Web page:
So….who invented it?? The controversy…. No other invention in history has been so hotly disputed as the prestigious claim to the invention of 'Tele-vision or 'long-distance sight' by wireless.”
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No other invention in history has been so hotly disputed as the prestigious claim to the invention of 'Tele-vision or 'long-distance sight' by wireless.”
Since Marconi’s invention of wireless telegraphy in 1897, the imagination of many inventors have been sparked with the notion of sending images as well as sound, wirelessly. The first documented notion of sending components of pictures over a series of multiple circuits is credited to George Carey. Another inventor, W. E. Sawyer, suggested the possibility of sending an image over a single wire by rapidly scanning parts of the picture in succession.
The credit as to who was the inventor of modern television really comes down to two different people in two different places both working on the same problem at about the same time:
Vladimir Kosma Zworykin, a Russian-born American inventor working for Westinghouse, and
Philo Taylor Farnsworth, a privately backed farm boy from the state of Utah. Zworykin is usually credited as being the father of modern television.
the patent for the heart of the TV, the electron scanning tube, was first applied for by Zworykin in 1923, under the name of an iconoscope. The iconoscope was an electronic image scanner - essentially a primitive television camera.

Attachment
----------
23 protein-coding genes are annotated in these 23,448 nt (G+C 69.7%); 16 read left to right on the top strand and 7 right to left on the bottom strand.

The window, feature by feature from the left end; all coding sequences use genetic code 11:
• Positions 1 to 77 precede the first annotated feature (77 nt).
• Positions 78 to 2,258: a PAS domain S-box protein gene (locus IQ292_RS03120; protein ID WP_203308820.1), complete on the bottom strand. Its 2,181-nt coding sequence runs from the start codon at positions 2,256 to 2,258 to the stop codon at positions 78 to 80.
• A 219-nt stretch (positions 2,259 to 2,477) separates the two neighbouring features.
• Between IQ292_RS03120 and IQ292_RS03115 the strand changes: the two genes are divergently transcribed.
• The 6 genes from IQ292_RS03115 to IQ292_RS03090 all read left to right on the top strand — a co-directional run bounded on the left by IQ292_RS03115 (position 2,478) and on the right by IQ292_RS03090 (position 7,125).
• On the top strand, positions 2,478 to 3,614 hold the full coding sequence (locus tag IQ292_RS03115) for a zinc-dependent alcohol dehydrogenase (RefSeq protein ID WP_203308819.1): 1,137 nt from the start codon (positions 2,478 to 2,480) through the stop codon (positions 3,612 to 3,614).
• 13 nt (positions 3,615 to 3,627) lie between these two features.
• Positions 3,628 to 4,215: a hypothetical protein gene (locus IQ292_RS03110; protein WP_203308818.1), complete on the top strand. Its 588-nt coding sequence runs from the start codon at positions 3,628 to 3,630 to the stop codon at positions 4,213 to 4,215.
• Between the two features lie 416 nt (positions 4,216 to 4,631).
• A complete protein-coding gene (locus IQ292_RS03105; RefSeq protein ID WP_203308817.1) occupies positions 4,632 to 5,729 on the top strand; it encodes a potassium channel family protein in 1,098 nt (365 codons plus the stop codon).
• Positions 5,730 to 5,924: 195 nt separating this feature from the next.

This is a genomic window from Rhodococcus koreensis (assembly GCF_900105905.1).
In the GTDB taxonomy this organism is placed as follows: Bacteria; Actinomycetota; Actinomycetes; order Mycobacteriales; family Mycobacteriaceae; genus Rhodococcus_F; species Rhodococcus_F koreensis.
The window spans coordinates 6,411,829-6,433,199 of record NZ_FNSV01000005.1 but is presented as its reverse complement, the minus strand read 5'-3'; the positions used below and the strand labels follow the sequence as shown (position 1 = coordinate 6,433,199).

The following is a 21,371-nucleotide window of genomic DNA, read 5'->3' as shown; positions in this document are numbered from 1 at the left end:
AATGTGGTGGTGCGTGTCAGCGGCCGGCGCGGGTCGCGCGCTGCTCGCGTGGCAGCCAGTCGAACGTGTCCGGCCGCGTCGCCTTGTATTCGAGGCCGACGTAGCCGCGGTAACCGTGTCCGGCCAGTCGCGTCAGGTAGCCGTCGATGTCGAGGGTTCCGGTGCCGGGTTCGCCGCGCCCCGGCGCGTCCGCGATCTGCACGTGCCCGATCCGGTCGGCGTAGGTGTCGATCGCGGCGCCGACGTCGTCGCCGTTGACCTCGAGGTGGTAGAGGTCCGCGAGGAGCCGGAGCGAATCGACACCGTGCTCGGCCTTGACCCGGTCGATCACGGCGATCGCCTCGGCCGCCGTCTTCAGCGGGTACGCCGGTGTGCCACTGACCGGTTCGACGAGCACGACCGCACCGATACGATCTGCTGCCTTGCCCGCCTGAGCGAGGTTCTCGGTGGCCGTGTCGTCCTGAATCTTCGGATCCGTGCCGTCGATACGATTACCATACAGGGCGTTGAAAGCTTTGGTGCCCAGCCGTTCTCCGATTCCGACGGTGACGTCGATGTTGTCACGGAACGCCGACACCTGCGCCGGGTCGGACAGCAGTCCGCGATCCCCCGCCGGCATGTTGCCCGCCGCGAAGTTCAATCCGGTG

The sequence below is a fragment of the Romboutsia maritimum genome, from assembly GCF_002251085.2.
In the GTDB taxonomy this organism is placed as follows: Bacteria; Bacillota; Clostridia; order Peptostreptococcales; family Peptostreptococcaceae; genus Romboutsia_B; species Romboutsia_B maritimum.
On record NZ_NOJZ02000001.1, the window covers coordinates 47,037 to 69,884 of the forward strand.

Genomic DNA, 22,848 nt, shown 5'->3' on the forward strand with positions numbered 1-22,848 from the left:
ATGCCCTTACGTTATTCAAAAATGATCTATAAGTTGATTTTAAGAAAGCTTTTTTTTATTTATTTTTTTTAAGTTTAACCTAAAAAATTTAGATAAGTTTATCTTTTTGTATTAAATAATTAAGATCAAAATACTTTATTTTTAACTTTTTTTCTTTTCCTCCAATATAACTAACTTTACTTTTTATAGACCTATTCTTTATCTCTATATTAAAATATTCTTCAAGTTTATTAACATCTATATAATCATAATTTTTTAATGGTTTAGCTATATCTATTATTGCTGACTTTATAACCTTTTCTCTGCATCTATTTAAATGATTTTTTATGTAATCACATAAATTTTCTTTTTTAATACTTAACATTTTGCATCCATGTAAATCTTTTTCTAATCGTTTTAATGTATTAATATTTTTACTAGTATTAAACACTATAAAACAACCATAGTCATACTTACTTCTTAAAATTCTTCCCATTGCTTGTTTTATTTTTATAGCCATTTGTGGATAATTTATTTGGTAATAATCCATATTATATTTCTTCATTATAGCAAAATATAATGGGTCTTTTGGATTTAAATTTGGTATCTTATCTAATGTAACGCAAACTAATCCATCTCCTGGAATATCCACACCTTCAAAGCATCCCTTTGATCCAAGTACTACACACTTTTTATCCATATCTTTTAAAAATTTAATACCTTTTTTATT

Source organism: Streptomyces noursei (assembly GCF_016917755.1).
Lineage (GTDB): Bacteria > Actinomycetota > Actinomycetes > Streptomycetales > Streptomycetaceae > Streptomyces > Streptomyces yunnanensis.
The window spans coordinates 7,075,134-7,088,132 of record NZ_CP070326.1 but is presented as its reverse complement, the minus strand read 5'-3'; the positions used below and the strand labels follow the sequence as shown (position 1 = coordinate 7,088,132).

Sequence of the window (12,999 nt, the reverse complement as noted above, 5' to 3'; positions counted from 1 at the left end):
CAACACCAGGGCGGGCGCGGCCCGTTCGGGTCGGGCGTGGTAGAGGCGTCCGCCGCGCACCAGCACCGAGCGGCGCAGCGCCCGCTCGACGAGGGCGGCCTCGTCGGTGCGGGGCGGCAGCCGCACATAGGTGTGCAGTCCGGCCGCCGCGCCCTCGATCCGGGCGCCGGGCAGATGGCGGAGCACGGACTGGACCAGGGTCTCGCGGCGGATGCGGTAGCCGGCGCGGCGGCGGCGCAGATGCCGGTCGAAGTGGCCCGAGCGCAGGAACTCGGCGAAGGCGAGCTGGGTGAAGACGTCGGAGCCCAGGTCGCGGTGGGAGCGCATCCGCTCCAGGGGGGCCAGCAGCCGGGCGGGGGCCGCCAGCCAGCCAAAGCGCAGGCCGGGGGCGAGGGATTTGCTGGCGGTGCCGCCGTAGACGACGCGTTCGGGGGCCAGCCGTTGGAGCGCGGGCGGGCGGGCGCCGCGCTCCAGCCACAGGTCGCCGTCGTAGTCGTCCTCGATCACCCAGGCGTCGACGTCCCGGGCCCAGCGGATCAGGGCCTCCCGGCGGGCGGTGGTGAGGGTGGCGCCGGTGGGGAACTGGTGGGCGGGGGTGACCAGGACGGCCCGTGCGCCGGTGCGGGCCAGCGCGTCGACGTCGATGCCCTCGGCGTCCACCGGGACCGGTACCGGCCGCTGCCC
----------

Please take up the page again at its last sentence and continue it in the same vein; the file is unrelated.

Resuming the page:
Farnsworth was the first of the two inventors to successfully demonstrate the transmission of television signals, which he did on September 7, 1927, using a scanning tube of his own design. Farnsworth received a patent for his electron scanning tube in 1930.
“RCA earns royalties, it does not pay them,” and a 50 million dollar legal battle subsequently ensued.
Patent priority status ruled in favor of Farnsworth.
RCA, for the first time in its history, began paying royalties for television in 1939. Philo Farnsworth was recently named one of TIME Magazine's 100 Greatest Scientists and Thinkers of the 20th Century.
1928Television started in the 1920s as a peepshowdevice. This means, the images could only be seen by one viewer gazing into a narrow opening. The quality of these early,, television sets, with tiny vertical screens, was very poor. However, the images where there and received in a large part of Europe via the 'short wave', also used for radio.
1934Many early television sets where housed in huge Art-Deco cabinets, often wonderful examples of furniture design. Even these large, pre 1936, cabinets only displayed a tiny 30 lines television screen
The first commercial television sets came on the market in 1930 by the Baird Television Development Company LTD. These sets however where expensive and housed in a cast iron cabinet of beautiful design
All commercial production of television equipment is banned for the remainder of the war.
NBC's commercial TV schedule is canceled.
Television is allowed to continue broadcasting on a very limited basis at some stations. In England, however, ALL broadcasting comes to a complete halt, until June 7, 1946.
Television During World War-II
41,000,000 homes now have television
in the USA